Advances in cognitive neuroscience require new technology, cross-disciplinary collaboration and innovative methods for measuring the brain and behaviour. Western is home to an exceptional combination of tools, and more notably, people, who help us raise the bar for cognitive neuroscience research, including:
Except in rare cases when a patient is having brain surgery, we need to measure the brain in non-invasive ways. Magnetic resonance imaging (MRI) scanners are used to safely and quickly detect changes to blood vessels – including size, blood flow and oxygenation – in regions of the brain activated when a person performs a task. As an example, the following nine image slices demonstrate brain regions activated as a person remembers a visual pattern. The hot colours represent regions that have been activated and the cool colours demonstrate deactivated brain regions during the exercise.
We use MRI systems at the adjacent Robarts Research Institute, including a Siemens Tim Trio and a 7 Tesla fMRI system – the highest-field human MRI device in Canada and one of three in the world developed for neurological use. Scanners at nearby hospitals are also used for examining inpatients, including newborn babies, and patients with disorders of consciousness.
We can measure many different characteristics of brain anatomy using MRI, including:
With a transcranial magnetic stimulation (TMS), researchers can also investigate interconnected neural activity by stimulating a local region of the brain in a non-invasive way, and by measuring how this interferes with a specific task.
Much can be learned about the mind from careful observation of behaviour, both in healthy volunteers and in patients with brain injury. The Institute has special expertise in measuring movements of the whole body, a single limb or just the eyes. It has a number of pieces of sophisticated equipment that can track movements, including, for example, as a participant walks or grasps an object. It is also now possible to track movements as someone reaches for real objects while in a brain scanner.
We spend nearly a third of our life asleep. But what is the function of sleep and what goes on in our brain when we are asleep? Working out the answers to these questions is crucial to understanding the impact of sleep loss, sleep disruption and sleep disorders, which in North America, has reached epidemic proportions. About one in five Canadians suffers from sleep loss, which wreaks havoc on society’s productivity, safety, physical and mental health.
The BMI houses a fully-equipped 3-bedroom sleep laboratory with three in-lab 32-channel EEG and polysomnographic systems for recording and analysis of overnight sleep studies. This sleep laboratory allows scientists within the BMI and from elsewhere on campus to apply the latest and most advanced EEG and neuroimaging technology to some of the most important unresolved scientific questions, including “what is consciousness” and “why do we sleep?” It also allows researchers to characterize the function of sleep for learning and memory, and to identify the neural substrates and activity that support sleep-dependent memory processing and synaptic plasticity.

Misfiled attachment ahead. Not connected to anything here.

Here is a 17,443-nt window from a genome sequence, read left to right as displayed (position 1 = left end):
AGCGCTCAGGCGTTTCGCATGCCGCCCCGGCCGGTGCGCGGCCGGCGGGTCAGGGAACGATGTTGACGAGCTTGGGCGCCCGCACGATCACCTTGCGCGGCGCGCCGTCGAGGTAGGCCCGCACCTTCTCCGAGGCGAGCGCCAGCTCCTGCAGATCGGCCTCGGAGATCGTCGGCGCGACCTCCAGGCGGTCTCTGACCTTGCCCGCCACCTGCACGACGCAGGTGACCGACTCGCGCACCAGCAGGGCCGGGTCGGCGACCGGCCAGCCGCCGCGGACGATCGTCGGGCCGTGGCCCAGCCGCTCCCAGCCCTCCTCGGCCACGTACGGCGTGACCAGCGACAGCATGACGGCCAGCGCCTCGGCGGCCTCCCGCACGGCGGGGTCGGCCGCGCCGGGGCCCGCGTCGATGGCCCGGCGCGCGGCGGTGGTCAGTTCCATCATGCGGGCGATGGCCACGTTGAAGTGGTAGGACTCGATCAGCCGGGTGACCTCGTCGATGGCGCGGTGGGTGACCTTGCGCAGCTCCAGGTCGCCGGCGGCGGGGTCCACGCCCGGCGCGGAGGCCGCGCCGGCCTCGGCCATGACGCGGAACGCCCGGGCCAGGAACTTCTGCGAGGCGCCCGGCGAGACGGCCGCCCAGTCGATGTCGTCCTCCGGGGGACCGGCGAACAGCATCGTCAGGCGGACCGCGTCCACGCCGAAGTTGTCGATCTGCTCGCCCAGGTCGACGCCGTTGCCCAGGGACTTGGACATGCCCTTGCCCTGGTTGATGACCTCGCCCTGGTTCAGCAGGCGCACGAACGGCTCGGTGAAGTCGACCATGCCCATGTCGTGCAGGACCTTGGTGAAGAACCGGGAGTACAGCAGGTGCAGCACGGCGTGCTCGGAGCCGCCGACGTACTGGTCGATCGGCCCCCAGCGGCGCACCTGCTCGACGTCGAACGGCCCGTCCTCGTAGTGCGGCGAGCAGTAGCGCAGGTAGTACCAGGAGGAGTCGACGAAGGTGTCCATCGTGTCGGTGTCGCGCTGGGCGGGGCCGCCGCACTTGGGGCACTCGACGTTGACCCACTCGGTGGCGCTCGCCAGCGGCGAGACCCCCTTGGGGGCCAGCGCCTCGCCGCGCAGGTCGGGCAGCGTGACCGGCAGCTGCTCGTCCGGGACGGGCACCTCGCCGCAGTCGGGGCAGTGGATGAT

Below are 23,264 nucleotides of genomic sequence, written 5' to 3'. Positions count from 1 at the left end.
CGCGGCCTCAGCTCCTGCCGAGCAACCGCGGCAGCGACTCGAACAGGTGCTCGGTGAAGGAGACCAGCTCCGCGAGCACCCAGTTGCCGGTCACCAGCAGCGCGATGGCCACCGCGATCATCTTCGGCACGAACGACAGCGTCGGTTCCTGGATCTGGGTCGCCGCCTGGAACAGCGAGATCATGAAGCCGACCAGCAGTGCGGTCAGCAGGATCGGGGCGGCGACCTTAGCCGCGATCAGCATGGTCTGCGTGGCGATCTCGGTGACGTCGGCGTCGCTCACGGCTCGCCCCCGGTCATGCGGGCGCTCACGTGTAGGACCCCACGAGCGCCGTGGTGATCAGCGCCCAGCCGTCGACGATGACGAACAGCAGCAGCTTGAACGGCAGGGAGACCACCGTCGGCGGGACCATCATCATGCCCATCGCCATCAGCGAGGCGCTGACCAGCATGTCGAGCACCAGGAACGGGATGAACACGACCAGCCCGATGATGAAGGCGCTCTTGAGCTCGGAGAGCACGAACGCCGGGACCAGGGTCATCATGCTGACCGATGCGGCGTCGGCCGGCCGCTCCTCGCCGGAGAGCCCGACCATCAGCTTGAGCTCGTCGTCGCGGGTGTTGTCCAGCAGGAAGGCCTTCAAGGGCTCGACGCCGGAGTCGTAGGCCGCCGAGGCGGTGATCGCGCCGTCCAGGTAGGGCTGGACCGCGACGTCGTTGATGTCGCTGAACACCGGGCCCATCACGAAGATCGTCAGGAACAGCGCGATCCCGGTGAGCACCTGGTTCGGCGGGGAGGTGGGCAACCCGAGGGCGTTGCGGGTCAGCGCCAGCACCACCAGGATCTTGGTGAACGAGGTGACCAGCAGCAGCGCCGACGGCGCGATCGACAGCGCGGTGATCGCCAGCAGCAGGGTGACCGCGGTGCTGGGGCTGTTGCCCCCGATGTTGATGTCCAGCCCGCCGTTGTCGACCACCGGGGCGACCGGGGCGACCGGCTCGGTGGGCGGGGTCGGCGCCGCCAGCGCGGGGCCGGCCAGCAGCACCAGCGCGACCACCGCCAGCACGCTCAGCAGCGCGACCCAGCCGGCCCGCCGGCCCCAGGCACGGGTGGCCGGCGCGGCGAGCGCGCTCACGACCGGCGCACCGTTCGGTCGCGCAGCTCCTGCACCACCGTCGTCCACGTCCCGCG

Modern methods for study of human brain function, in particular functional neuroimaging, provide unprecedented new insight into the broad topography of cognitive neuroscience. Understanding the detailed neurophysiological mechanisms underlying such processes requires complementary studies in animal models. Nonhuman primates (NHPs) represent the ideal animal model for the study of complex cognition. The BMI’s access to the NHP animal model is one of its unique strengths, and many of the Institute’s members run parallel programs in humans and animals. As an example, complementary research is ongoing in both humans and NHPs for such topics such as neuroplasticity, resting state networks, neuro-vascular coupling underlying the BOLD signal for fMRI, and the neural basis of higher-order and sensorimotor behaviour . The results of such programs illuminate the work of other BMI members and constrain theories of brain function with biologically plausible mechanisms. Consequently, BMI researchers are poised to play key roles into the development of emerging animal models of higher-order diseases, such as autism, schizophrenia, frontotemporal dementia and brain plasticity following stroke.
Brain imaging technologies yield many terabytes of data each year, providing all sorts of new information about the brain, placing ever-increasing demands on high performance computing. The Institute has established its own computing cluster and is closely engaged with the Canada-wide Compute Canada high performance computing consortium and the Southern Ontario Smart Computing Infrastructure Program (SOSCIP), which is a partnership between IBM and a consortium of universities led by Western and University of Toronto. Researchers at the Brain and Mind Institute are making use of cognitive analytics to take full advantage of vast amounts of data trapped in medical images to allow physicians to make fully informed decisions in real-time.